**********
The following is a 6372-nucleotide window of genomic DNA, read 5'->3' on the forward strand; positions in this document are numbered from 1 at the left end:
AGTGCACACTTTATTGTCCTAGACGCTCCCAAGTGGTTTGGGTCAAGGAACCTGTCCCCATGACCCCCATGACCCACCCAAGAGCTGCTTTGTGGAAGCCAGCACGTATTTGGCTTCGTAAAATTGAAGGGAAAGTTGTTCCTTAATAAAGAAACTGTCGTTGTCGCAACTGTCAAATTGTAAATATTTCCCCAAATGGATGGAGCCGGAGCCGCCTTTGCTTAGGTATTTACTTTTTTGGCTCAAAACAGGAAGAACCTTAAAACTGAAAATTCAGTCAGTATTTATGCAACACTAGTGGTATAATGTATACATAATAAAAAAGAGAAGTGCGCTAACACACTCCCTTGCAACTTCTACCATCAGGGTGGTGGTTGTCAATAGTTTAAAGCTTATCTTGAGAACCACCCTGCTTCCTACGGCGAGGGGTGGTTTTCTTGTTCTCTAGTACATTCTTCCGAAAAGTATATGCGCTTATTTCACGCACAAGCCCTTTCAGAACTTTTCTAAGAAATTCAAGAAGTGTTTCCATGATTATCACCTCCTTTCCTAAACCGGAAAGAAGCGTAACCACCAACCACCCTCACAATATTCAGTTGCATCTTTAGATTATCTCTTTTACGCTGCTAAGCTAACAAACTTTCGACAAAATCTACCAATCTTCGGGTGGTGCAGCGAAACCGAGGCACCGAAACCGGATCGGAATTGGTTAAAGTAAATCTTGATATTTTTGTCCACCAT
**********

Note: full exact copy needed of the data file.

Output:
The following is a 6372-nucleotide window of genomic DNA, read 5'->3' on the forward strand; positions in this document are numbered from 1 at the left end:
AGTGCACACTTTATTGTCCTAGACGCTCCCAAGTGGTTTGGGTCAAGGAACCTGTCCCCATGACCCCCATGACCCACCCAAGAGCTGCTTTGTGGAAGCCAGCACGTATTTGGCTTCGTAAAATTGAAGGGAAAGTTGTTCCTTAATAAAGAAACTGTCGTTGTCGCAACTGTCAAATTGTAAATATTTCCCCAAATGGATGGAGCCGGAGCCGCCTTTGCTTAGGTATTTACTTTTTTGGCTCAAAACAGGAAGAACCTTAAAACTGAAAATTCAGTCAGTATTTATGCAACACTAGTGGTATAATGTATACATAATAAAAAAGAGAAGTGCGCTAACACACTCCCTTGCAACTTCTACCATCAGGGTGGTGGTTGTCAATAGTTTAAAGCTTATCTTGAGAACCACCCTGCTTCCTACGGCGAGGGGTGGTTTTCTTGTTCTCTAGTACATTCTTCCGAAAAGTATATGCGCTTATTTCACGCACAAGCCCTTTCAGAACTTTTCTAAGAAATTCAAGAAGTGTTTCCATGATTATCACCTCCTTTCCTAAACCGGAAAGAAGCGTAACCACCAACCACCCTCACAATATTCAGTTGCATCTTTAGATTATCTCTTTTACGCTGCTAAGCTAACAAACTTTCGACAAAATCTACCAATCTTCGGGTGGTGCAGCGAAACCGAGGCACCGAAACCGGATCGGAATTGGTTAAAGTAAATCTTGATATTTTTGTCCACCAT